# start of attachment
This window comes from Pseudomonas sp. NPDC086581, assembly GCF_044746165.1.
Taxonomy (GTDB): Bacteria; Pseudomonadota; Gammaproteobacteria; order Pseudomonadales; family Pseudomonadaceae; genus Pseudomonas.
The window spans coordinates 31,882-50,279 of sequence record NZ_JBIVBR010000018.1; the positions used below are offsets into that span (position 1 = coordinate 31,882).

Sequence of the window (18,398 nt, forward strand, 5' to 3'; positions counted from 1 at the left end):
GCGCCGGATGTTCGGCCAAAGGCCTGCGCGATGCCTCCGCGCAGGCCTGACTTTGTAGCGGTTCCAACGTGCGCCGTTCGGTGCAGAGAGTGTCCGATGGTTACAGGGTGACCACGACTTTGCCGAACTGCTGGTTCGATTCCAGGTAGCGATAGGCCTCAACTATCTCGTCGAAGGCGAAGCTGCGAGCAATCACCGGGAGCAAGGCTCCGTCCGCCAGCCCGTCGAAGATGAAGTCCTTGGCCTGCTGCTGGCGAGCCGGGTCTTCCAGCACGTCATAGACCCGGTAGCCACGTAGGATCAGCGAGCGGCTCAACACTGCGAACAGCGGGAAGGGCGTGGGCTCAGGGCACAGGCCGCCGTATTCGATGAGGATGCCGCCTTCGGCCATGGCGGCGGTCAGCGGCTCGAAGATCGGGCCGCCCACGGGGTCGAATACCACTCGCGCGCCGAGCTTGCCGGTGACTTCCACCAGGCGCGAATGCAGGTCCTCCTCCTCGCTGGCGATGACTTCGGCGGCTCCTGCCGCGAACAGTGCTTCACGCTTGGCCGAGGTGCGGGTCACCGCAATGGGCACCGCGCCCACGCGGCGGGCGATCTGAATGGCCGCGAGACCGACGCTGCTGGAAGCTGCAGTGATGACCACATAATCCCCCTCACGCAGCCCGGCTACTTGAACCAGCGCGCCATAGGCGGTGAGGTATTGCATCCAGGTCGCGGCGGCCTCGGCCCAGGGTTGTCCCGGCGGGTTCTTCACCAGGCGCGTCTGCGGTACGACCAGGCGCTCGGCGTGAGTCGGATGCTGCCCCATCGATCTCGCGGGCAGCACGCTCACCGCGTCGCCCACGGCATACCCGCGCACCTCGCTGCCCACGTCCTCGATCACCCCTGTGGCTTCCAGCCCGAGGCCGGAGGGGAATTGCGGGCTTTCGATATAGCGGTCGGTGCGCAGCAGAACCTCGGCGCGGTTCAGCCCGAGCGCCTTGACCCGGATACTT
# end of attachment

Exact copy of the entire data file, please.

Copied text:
This window comes from Pseudomonas sp. NPDC086581, assembly GCF_044746165.1.
Taxonomy (GTDB): Bacteria; Pseudomonadota; Gammaproteobacteria; order Pseudomonadales; family Pseudomonadaceae; genus Pseudomonas.
The window spans coordinates 31,882-50,279 of sequence record NZ_JBIVBR010000018.1; the positions used below are offsets into that span (position 1 = coordinate 31,882).

Sequence of the window (18,398 nt, forward strand, 5' to 3'; positions counted from 1 at the left end):
GCGCCGGATGTTCGGCCAAAGGCCTGCGCGATGCCTCCGCGCAGGCCTGACTTTGTAGCGGTTCCAACGTGCGCCGTTCGGTGCAGAGAGTGTCCGATGGTTACAGGGTGACCACGACTTTGCCGAACTGCTGGTTCGATTCCAGGTAGCGATAGGCCTCAACTATCTCGTCGAAGGCGAAGCTGCGAGCAATCACCGGGAGCAAGGCTCCGTCCGCCAGCCCGTCGAAGATGAAGTCCTTGGCCTGCTGCTGGCGAGCCGGGTCTTCCAGCACGTCATAGACCCGGTAGCCACGTAGGATCAGCGAGCGGCTCAACACTGCGAACAGCGGGAAGGGCGTGGGCTCAGGGCACAGGCCGCCGTATTCGATGAGGATGCCGCCTTCGGCCATGGCGGCGGTCAGCGGCTCGAAGATCGGGCCGCCCACGGGGTCGAATACCACTCGCGCGCCGAGCTTGCCGGTGACTTCCACCAGGCGCGAATGCAGGTCCTCCTCCTCGCTGGCGATGACTTCGGCGGCTCCTGCCGCGAACAGTGCTTCACGCTTGGCCGAGGTGCGGGTCACCGCAATGGGCACCGCGCCCACGCGGCGGGCGATCTGAATGGCCGCGAGACCGACGCTGCTGGAAGCTGCAGTGATGACCACATAATCCCCCTCACGCAGCCCGGCTACTTGAACCAGCGCGCCATAGGCGGTGAGGTATTGCATCCAGGTCGCGGCGGCCTCGGCCCAGGGTTGTCCCGGCGGGTTCTTCACCAGGCGCGTCTGCGGTACGACCAGGCGCTCGGCGTGAGTCGGATGCTGCCCCATCGATCTCGCGGGCAGCACGCTCACCGCGTCGCCCACGGCATACCCGCGCACCTCGCTGCCCACGTCCTCGATCACCCCTGTGGCTTCCAGCCCGAGGCCGGAGGGGAATTGCGGGCTTTCGATATAGCGGTCGGTGCGCAGCAGAACCTCGGCGCGGTTCAGCCCGAGCGCCTTGACCCGGATACTT